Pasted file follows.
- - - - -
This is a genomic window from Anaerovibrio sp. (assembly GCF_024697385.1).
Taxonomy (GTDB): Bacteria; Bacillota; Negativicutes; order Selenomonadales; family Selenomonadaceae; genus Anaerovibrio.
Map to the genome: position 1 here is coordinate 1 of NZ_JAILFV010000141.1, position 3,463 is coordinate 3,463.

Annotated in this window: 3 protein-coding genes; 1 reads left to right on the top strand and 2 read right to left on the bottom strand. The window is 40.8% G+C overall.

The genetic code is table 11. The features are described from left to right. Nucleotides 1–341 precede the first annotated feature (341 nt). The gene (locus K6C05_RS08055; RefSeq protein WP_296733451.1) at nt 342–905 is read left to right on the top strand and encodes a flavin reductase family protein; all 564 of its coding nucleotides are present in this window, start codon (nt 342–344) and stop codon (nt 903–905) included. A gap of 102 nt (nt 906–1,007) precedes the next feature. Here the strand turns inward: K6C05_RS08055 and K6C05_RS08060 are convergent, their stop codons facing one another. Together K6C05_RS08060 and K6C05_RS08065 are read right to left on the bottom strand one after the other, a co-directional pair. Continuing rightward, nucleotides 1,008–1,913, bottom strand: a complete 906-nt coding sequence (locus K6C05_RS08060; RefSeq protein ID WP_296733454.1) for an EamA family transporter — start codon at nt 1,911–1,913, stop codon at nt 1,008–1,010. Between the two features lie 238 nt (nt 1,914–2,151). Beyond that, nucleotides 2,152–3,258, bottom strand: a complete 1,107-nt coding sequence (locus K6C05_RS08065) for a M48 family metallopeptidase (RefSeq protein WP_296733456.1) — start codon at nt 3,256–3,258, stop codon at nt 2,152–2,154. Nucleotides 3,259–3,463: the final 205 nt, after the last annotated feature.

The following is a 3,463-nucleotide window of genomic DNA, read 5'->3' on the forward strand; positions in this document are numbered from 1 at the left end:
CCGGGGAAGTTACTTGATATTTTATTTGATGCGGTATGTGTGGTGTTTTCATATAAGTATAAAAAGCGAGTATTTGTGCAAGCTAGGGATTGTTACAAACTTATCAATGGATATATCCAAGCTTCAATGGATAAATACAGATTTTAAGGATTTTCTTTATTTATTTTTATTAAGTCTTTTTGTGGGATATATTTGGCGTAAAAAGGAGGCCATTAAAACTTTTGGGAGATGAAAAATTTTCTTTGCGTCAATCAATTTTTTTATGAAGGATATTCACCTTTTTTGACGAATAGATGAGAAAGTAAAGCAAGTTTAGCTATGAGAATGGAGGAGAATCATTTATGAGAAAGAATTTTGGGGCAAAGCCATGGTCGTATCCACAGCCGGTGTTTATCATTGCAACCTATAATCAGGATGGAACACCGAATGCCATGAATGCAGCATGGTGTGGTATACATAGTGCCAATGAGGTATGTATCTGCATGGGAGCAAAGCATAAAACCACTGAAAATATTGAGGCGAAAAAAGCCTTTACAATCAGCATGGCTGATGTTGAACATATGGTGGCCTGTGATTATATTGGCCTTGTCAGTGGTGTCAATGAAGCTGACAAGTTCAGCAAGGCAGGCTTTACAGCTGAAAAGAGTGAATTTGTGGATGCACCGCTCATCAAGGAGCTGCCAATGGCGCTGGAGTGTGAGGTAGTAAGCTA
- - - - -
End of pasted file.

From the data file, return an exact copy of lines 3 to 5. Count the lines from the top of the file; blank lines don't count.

Map to the genome: position 1 here is coordinate 1 of NZ_JAILFV010000141.1, position 3,463 is coordinate 3,463.

Annotated in this window: 3 protein-coding genes; 1 reads left to right on the top strand and 2 read right to left on the bottom strand. The window is 40.8% G+C overall.

The genetic code is table 11. The features are described from left to right. Nucleotides 1–341 precede the first annotated feature (341 nt). The gene (locus K6C05_RS08055; RefSeq protein WP_296733451.1) at nt 342–905 is read left to right on the top strand and encodes a flavin reductase family protein; all 564 of its coding nucleotides are present in this window, start codon (nt 342–344) and stop codon (nt 903–905) included. A gap of 102 nt (nt 906–1,007) precedes the next feature. Here the strand turns inward: K6C05_RS08055 and K6C05_RS08060 are convergent, their stop codons facing one another. Together K6C05_RS08060 and K6C05_RS08065 are read right to left on the bottom strand one after the other, a co-directional pair. Continuing rightward, nucleotides 1,008–1,913, bottom strand: a complete 906-nt coding sequence (locus K6C05_RS08060; RefSeq protein ID WP_296733454.1) for an EamA family transporter — start codon at nt 1,911–1,913, stop codon at nt 1,008–1,010. Between the two features lie 238 nt (nt 1,914–2,151). Beyond that, nucleotides 2,152–3,258, bottom strand: a complete 1,107-nt coding sequence (locus K6C05_RS08065) for a M48 family metallopeptidase (RefSeq protein WP_296733456.1) — start codon at nt 3,256–3,258, stop codon at nt 2,152–2,154. Nucleotides 3,259–3,463: the final 205 nt, after the last annotated feature.